Source: The Mercury, 20 January 1995, p. 7


Life goes on and on for
nation's population

By COLIN CHUNG
in Canberra

AUSTRALIA'S population
continues to grow older with
the average age increasing
by almost six years in the
past two decades.

  Bureau of Statistics fig-
ures released yesterday
found there had been little
growth in the number of
children (0.5 per cent) but
the number of people aged
over 85 had risen almost 140
per cent.

  People aged between 15
and 64 increased by 36 per
cent and those aged 65 and
over rose 79 per cent for the
20-year period.

  It has resulted in the me-
dian age in Australia rising
by 5.6 years from 27.8 in
1974 to 33.4 last year.

  The median age in 1993
was 33 years.

  The bureau said declining
death rates and increased
life expectancy were having
a major impact on older age
groups.

  "There are now 182,000
persons aged 85 years and
over in the population com-
pared with 76,500 20 years
ago, an increase of 138 per
cent," it said.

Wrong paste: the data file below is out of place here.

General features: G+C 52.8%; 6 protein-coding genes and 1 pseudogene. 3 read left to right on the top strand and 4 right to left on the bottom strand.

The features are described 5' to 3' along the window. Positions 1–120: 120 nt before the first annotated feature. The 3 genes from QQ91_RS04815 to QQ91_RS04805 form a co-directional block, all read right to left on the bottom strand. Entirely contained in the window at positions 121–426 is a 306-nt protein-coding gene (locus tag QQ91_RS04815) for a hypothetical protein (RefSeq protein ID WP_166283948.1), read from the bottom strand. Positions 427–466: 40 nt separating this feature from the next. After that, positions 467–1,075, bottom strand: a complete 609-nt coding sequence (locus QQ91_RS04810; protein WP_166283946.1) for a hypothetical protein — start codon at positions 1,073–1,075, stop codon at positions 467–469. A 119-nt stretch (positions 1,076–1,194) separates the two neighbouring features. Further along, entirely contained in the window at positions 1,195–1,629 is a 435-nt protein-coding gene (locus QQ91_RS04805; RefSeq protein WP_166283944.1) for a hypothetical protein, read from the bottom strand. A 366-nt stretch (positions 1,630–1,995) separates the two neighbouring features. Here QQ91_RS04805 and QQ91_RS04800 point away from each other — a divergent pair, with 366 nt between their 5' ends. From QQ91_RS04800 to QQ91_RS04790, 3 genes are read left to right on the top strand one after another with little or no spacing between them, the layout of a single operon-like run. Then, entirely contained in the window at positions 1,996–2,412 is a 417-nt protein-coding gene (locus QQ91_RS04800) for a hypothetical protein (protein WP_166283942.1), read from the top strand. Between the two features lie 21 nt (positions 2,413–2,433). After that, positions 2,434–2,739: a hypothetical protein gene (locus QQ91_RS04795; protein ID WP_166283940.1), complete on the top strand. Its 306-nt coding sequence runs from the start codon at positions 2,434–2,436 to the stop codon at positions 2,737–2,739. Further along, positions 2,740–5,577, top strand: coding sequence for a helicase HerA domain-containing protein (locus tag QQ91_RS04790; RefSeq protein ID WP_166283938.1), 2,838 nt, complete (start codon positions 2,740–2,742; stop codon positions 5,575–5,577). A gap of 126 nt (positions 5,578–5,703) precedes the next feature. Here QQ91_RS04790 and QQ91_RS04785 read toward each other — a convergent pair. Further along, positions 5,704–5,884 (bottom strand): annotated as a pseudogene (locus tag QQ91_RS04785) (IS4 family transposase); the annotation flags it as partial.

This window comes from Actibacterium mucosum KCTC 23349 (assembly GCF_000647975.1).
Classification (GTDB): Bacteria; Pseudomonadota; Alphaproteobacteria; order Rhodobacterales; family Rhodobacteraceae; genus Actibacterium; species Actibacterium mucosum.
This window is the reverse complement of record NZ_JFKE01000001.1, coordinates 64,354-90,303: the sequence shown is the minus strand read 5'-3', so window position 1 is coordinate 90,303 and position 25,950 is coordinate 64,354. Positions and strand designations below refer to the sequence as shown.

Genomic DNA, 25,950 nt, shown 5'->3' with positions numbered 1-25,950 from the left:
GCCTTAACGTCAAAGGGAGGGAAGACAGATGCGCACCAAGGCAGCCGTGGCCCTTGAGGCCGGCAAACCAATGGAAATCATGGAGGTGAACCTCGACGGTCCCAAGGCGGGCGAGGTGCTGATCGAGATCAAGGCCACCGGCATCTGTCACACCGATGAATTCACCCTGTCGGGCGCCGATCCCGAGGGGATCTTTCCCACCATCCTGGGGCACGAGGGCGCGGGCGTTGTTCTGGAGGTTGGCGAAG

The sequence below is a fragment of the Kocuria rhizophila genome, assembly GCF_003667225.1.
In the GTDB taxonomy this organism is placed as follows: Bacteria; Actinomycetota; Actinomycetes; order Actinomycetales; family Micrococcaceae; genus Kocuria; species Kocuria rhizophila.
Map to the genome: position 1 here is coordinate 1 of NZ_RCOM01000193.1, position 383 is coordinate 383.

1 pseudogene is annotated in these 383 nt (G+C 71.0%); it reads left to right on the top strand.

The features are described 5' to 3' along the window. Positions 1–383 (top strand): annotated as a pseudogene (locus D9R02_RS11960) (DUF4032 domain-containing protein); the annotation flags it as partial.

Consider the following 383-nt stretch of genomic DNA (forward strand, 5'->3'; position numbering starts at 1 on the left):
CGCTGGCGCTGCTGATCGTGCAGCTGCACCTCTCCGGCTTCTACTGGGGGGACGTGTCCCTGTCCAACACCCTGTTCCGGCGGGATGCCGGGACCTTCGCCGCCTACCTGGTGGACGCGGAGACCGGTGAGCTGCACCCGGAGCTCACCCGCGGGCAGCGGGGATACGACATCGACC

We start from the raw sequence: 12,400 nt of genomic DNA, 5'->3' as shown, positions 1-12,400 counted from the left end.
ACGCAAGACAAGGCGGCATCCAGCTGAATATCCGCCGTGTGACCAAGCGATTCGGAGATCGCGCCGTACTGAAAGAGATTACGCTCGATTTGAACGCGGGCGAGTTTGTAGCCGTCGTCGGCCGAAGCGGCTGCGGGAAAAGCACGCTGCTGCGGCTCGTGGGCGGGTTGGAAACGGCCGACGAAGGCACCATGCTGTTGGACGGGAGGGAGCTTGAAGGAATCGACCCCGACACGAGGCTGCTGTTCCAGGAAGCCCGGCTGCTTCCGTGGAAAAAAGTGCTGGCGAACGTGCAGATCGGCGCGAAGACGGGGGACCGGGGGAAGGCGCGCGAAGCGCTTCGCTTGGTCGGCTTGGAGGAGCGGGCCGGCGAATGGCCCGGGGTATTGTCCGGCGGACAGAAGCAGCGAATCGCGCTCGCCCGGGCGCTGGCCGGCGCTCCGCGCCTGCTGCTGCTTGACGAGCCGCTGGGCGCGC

"There are more than
twice as many females as
males in this age group
[127,900 compared to
54,100].

  "During the financial year
1993-94 it is estimated that
this age group increased by
10,600 persons or 6 per cent,
well above the 1 per cent
growth rate for the Aus-
tralian population."

  Increases above the na-
tional average were recorded
in the Northern Territory 5.7
per cent, ACT 4.2 per cent,
Queensland 3.8 per cent, and
Western Australia 2.9 per
cent.

  NSW 2.3 per cent, Victoria
2.1 per cent, South Australia
1.9 per cent and Tasmania
1.8 per cent had increases
below the national average.

  The ABS said the number
of children (up to 14 years) in
Australia had remained
steady.

  Queensland experienced
the most significant growth
last year of 1.8 per cent
followed by the Northern
Territory 1.1 per cent, West-
ern Australia 0.6 per cent
0.5 per cent in NSW, and 0.2
per cent in South Australia.


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